Pre-Wrath, if you're on a collection quest, whatever you're trying to collect will drop at a constant rate (35% was apparently the standard). Overall, this averages to a predictable amount of kills per quest. But probability being the way it is, it was altogether possible to have terrible luck and have to kill 100 foozles to get your four gizmos, or to have great luck and get your gizmos in only four kills. It was the bad streaks that the devs were particularly concerned about, as those are very memorable and never fun.

In Wrath, according to Kaplan, drop rates for quest items are progressive - the more foozles you kill, the higher chance each one has to drop a gizmo. The standard quest item drop rate has been raised to 45%, and each kill you make raises that drop rate by some amount. Kaplan said that it can eventually reach 100%, at which point every kill would drop your item. This puts a hard cap on just how frustrating a collection quest can be. Seems like a smart idea to me. I hadn't really noticed Wrath collection quests being easier, but then, I wouldn't - I simply wouldn't have bad-luck streaks, the absence of which might not be easy to notice.

[via Shacknews]

Filed under: Items, Quests

Quests added to mob tooltips on the PTR

The Godmother over at ALT:ernative ducked into the PTR recently, and noticed something new: Blizzard is apparently testing adding Questhelper-style notes to tooltips of the quest-related mobs you come across. This looks so familiar that I thought it was an addon, but no, apparently Blizzard really is planning to tell you when a mob you're looking at happens to be the target of a quest.

It shocked me for a second -- not only is this dumbing down the questing game even further (maybe someday we will have a large red arrow pointing out a quest target from zones away), but it seems to be an awfully big break in immersion. Blizzard is basically telling you that "this is the mob you need, right here," and actually reading the quest text becomes even less necessary.

But then I realized that tooltips themselves aren't exactly paragons of game immersion -- it's already a little jump in the reality of the game to see a box with a mob's name and level whenever you mouse over it. Tooltips are already where the UI meets the road, so to speak. And as for the "dumbing down" of the game, most experienced players already had this functionality through addons like Questhelper and MonkeyQuest anyway (and if you do plan to complain that this makes things way too easy, make sure Questhelper is out of your Addon directory before you start typing). But if the tips stay in the game when the patch goes live, questing will be that much easier for people who stick to the basic UI.

Filed under: Patches, Items, Analysis / Opinion, Quests, Leveling, Wrath of the Lich King

Addon Spotlight: QBar

Every weekend, Addon Spotlight takes a look at the little bits of Lua and XML that make our interfaces special. From bar mods to unit frames and beyond, if it goes in your Addons folder, we'll cover it here.

It just occurred to me that I've been really focusing on bar mods in the last few Spotlights (Dominos and AutoBar, specifically). To complete a trio, today I'm going to do it again with QBar. QBar is a simple mod, with a simple goal. Its reason for being is to show you any clickable quest items that may show up in your inventory, on a movable bar.

It has the following functionality:

  • Positionable anywhere on your screen
  • Scalable
  • Can show/hide tooltips for its buttons
  • Can expand horizontally or vertically
  • Can ignore particular items if desired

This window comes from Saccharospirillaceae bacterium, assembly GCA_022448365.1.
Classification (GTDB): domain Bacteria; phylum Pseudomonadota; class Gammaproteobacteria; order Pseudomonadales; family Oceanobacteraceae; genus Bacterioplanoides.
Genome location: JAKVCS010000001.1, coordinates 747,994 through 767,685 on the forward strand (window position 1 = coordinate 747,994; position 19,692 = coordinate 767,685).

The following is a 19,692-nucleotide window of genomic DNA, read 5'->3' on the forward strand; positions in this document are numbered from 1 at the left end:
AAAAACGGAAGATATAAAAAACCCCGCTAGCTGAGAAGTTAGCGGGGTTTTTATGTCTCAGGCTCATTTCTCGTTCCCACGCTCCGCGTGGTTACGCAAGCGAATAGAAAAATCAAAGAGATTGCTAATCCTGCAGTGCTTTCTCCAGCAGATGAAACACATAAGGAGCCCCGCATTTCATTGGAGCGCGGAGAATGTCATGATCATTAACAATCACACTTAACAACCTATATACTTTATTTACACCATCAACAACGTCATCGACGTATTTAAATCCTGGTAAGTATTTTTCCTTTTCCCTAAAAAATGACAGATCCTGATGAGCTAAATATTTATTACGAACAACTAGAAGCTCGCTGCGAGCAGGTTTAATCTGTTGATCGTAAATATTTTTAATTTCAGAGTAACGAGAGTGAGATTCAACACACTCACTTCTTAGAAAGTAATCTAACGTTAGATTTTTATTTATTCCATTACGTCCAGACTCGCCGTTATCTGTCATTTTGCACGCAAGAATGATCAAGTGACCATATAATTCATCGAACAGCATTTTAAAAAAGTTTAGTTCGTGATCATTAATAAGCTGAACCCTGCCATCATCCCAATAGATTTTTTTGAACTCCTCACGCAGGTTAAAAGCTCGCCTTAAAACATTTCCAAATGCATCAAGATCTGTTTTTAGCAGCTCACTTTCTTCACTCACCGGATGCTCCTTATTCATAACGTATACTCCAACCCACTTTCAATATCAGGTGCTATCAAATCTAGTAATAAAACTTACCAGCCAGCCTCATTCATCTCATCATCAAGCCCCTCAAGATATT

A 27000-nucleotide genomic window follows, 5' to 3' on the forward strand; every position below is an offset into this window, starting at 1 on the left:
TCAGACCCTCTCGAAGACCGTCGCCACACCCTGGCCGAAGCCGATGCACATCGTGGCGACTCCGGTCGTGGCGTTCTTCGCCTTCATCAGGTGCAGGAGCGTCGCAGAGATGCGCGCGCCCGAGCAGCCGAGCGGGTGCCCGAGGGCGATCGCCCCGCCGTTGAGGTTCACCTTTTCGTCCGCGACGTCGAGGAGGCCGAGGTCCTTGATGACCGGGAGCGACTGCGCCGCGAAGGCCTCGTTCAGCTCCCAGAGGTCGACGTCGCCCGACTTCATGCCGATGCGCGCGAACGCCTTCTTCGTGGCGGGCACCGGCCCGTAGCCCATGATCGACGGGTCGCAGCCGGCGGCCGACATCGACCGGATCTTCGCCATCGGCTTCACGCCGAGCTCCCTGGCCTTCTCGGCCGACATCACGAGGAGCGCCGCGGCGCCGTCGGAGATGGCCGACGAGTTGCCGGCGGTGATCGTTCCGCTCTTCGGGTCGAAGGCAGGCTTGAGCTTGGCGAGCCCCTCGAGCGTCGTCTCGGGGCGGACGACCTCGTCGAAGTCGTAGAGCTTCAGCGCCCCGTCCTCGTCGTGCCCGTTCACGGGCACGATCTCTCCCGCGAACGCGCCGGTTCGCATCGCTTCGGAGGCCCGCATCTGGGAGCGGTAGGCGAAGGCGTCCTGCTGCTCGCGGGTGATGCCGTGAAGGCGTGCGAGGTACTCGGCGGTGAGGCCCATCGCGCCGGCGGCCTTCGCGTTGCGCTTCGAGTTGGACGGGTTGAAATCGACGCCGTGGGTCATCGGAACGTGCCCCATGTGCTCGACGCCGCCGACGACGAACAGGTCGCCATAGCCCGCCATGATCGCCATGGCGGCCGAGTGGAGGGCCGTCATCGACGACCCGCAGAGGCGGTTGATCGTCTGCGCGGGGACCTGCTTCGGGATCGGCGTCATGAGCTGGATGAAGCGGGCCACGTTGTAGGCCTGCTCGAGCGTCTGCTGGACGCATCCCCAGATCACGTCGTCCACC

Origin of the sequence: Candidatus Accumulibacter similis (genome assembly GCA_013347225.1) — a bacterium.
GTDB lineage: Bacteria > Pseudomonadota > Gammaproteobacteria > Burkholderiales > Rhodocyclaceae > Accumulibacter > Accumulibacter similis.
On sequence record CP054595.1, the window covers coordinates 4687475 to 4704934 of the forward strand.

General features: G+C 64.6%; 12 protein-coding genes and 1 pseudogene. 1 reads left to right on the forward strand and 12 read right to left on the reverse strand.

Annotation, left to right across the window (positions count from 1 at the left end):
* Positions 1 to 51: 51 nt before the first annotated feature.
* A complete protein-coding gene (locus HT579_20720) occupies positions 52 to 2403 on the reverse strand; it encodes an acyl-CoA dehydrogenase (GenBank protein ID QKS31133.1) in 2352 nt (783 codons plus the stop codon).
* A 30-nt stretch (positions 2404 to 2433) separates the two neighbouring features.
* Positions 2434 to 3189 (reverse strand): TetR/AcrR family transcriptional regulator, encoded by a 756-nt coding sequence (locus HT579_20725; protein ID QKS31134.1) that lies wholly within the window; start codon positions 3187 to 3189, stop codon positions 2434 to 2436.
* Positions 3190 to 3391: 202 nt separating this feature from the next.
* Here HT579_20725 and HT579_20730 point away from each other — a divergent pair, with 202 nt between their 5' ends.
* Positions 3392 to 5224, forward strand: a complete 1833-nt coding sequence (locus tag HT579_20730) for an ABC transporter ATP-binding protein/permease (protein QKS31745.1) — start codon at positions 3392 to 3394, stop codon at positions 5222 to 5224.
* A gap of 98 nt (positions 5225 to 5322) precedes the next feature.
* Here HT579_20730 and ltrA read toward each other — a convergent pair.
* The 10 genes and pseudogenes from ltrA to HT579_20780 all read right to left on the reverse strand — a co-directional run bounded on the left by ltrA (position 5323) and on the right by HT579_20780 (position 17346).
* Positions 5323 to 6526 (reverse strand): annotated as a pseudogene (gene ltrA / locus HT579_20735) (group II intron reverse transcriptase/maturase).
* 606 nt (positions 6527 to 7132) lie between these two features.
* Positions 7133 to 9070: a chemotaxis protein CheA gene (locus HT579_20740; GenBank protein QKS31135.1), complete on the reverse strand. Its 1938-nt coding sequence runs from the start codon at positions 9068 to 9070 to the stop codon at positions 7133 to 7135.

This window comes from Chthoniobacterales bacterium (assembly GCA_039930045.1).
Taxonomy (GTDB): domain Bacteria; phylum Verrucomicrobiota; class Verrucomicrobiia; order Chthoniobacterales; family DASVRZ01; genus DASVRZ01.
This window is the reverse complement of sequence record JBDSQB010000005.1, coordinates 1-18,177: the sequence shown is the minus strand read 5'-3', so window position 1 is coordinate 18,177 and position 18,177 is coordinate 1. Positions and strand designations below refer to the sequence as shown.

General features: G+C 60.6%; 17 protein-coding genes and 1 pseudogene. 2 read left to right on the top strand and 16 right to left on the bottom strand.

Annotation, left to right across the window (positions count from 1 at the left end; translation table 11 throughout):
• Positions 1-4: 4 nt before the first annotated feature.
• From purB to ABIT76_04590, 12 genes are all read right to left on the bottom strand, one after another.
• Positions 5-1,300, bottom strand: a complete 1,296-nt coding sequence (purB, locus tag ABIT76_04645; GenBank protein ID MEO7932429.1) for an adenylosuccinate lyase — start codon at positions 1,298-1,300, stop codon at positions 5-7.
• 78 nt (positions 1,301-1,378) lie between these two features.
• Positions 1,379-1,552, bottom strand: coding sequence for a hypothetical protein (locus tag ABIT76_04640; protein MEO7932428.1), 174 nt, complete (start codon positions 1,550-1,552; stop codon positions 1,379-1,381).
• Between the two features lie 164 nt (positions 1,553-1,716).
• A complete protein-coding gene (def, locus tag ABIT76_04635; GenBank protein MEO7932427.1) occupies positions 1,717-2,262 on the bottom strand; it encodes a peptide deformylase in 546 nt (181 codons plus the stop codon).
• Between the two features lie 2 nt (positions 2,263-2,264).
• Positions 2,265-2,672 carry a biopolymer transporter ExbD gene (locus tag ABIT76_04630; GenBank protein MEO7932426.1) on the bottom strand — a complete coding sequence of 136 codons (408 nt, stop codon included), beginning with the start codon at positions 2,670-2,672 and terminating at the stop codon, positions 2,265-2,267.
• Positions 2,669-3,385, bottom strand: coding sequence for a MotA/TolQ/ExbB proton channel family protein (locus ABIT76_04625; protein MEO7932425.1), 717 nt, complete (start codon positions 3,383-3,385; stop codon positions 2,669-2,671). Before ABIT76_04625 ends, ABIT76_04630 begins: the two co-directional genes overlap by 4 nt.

• You can bind a key to the last used quest item. This is my favorite feature; just one click and then alt-Q (or whatever binding you set) does it from there.

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Filed under: Add-Ons, Quests, Features, AddOn Spotlight

Blizzard opens up old instances to soloers, changes quest items

Blue poster Daelo has good news for people aiming to solo old instances -- Blizzard has made a few changes to the way keys and unlocks work in the old dungeons, so that you no longer need keys or multiple people to get to the good stuff. The rituals in Blackrock Spire and Uldaman only require one click now, and quintessence (in Molten Core to summon Executus before the Ragnaros fight), the Scepter of Celebras (in Maraudon), and the Mallet of Zul'Farrak (in the ZF, obviously) are no longer needed to do their jobs. Additionally, Nightbane will be accessible in Karazhan without the Blackened Urn.

Some may be disappointed that items we worked so hard for are now pretty much useless, but as you probably know by now, that's the way of things when an expansion hits. The good news, obviously, is that people running through instances solo or with just a few people will be able to hit all the content they couldn't get to before. And if you happen to be running the content, you won't need to worry about whether you left the Mallet in the bank or forgot the Scepter on a Princess run.

And unfortunately, collectors will be left out as well -- most of the items will actually change form into weapons or other useless objects, so even if you have the old items, they won't be usable in the same way. Sure, the Mallet was a pain to get, but it'll be a little sad to see it disappear in the way we know it forever.

Filed under: Items, Analysis / Opinion, Fan stuff, Odds and ends, Blizzard, Instances, Expansions

Gifts from the Patch 2.3 fairy


I, like so many others, eagerly logged in to the game last night to survey all the new goodies brought by the Patch 2.3 fairy. Many things were not a surprise, if only because we've been reporting so assiduously on what was coming here on Wow Insider, coupled with the fact that I spent a little time on the PTR myself nosing around. A few things though changed without any formal announcement, and it's these little gems that make patch day a true joy.

First I noticed the changes to the mail system. You can now attach up to seven items to a mail message, making my use of the CT Mail Mod obsolete. Also, when you hover over the mail icon now, it tells you who has sent you that letter waiting for you in the mailbox. I know the new hover icons with NPCs were already on the PTR, but their addition to the game makes navigating cities a delight. Each icon tells you instantly who has a quest, who can repair, and who just wants to chat.

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Filed under: Patches